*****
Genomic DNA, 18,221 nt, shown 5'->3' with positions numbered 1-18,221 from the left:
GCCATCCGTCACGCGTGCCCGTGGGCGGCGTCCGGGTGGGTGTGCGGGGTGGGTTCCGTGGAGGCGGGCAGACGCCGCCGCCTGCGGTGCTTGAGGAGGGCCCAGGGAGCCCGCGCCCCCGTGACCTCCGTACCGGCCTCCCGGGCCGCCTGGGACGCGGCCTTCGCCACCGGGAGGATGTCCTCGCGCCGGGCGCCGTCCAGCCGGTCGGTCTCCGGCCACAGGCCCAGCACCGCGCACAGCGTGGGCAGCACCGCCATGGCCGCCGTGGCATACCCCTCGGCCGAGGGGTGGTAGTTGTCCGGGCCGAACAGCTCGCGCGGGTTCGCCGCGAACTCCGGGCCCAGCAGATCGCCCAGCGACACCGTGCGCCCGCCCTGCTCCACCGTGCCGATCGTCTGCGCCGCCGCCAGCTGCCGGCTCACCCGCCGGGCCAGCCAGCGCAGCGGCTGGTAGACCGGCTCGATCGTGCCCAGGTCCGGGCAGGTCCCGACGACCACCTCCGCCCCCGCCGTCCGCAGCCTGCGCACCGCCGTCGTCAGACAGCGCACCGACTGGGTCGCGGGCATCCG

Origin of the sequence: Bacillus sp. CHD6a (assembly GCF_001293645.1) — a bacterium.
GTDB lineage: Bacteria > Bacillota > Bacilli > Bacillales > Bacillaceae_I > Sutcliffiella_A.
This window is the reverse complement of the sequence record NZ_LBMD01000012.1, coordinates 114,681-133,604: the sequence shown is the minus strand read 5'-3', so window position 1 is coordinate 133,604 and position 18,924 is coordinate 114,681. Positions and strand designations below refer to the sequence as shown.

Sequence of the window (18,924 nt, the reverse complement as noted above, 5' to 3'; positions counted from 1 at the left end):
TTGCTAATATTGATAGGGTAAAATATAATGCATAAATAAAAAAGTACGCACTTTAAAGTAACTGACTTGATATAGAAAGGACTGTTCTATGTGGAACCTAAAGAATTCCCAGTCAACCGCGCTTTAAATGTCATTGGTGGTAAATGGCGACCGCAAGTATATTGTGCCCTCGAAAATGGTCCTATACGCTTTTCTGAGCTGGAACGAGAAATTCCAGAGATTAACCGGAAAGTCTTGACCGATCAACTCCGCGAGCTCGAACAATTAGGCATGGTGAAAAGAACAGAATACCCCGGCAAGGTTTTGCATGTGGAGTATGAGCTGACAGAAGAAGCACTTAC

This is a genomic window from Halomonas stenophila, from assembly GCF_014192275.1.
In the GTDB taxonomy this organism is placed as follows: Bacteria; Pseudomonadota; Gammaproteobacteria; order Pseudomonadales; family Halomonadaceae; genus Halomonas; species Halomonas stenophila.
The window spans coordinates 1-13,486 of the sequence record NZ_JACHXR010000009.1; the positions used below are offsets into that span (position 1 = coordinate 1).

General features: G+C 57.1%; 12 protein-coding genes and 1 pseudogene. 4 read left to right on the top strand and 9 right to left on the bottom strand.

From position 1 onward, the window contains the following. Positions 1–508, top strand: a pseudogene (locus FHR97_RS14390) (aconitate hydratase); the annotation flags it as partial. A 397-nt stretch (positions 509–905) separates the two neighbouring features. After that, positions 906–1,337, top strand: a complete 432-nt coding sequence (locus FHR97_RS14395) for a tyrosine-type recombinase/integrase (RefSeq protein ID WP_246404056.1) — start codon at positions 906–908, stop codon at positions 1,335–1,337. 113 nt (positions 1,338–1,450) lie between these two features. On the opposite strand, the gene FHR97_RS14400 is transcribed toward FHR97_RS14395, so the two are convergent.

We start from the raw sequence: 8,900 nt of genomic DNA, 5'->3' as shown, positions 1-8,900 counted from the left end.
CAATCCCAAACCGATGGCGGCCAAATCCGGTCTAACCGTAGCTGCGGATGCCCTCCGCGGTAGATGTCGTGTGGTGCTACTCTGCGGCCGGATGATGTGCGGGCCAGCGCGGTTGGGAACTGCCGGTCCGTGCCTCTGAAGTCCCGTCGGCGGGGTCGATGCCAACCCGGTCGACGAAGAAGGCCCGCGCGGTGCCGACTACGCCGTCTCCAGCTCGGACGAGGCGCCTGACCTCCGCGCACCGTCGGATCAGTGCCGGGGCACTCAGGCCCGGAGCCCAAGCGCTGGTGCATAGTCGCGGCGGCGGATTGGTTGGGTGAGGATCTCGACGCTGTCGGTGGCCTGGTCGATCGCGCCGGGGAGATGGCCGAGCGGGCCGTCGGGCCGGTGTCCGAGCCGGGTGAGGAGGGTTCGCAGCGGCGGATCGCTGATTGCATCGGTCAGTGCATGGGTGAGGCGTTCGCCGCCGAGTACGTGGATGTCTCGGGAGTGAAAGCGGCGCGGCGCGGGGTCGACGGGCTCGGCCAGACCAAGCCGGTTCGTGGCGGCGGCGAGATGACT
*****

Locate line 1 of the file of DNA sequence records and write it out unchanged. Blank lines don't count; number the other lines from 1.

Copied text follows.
Genomic DNA, 18,221 nt, shown 5'->3' with positions numbered 1-18,221 from the left: